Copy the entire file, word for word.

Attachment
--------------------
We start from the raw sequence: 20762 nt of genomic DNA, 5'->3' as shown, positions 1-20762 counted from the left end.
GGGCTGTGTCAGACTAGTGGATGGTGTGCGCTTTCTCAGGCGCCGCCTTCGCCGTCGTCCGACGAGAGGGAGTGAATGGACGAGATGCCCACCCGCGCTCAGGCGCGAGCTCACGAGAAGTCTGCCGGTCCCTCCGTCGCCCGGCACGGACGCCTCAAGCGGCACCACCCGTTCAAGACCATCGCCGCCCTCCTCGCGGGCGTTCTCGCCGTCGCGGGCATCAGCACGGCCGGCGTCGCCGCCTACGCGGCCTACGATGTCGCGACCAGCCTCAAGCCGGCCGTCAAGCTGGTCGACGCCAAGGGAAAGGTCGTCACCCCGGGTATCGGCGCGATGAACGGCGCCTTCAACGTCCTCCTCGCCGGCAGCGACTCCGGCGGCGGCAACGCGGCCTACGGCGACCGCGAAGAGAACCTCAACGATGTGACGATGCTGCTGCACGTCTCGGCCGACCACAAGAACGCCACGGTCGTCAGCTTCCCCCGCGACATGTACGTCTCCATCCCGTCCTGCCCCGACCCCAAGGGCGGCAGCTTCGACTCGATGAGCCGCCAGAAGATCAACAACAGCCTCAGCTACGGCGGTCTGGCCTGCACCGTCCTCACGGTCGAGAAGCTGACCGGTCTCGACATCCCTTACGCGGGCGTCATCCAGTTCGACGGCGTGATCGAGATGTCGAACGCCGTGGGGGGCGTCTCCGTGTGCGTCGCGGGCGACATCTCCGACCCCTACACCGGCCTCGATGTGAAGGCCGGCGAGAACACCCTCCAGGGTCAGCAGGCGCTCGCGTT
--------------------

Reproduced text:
We start from the raw sequence: 20762 nt of genomic DNA, 5'->3' as shown, positions 1-20762 counted from the left end.
GGGCTGTGTCAGACTAGTGGATGGTGTGCGCTTTCTCAGGCGCCGCCTTCGCCGTCGTCCGACGAGAGGGAGTGAATGGACGAGATGCCCACCCGCGCTCAGGCGCGAGCTCACGAGAAGTCTGCCGGTCCCTCCGTCGCCCGGCACGGACGCCTCAAGCGGCACCACCCGTTCAAGACCATCGCCGCCCTCCTCGCGGGCGTTCTCGCCGTCGCGGGCATCAGCACGGCCGGCGTCGCCGCCTACGCGGCCTACGATGTCGCGACCAGCCTCAAGCCGGCCGTCAAGCTGGTCGACGCCAAGGGAAAGGTCGTCACCCCGGGTATCGGCGCGATGAACGGCGCCTTCAACGTCCTCCTCGCCGGCAGCGACTCCGGCGGCGGCAACGCGGCCTACGGCGACCGCGAAGAGAACCTCAACGATGTGACGATGCTGCTGCACGTCTCGGCCGACCACAAGAACGCCACGGTCGTCAGCTTCCCCCGCGACATGTACGTCTCCATCCCGTCCTGCCCCGACCCCAAGGGCGGCAGCTTCGACTCGATGAGCCGCCAGAAGATCAACAACAGCCTCAGCTACGGCGGTCTGGCCTGCACCGTCCTCACGGTCGAGAAGCTGACCGGTCTCGACATCCCTTACGCGGGCGTCATCCAGTTCGACGGCGTGATCGAGATGTCGAACGCCGTGGGGGGCGTCTCCGTGTGCGTCGCGGGCGACATCTCCGACCCCTACACCGGCCTCGATGTGAAGGCCGGCGAGAACACCCTCCAGGGTCAGCAGGCGCTCGCGTT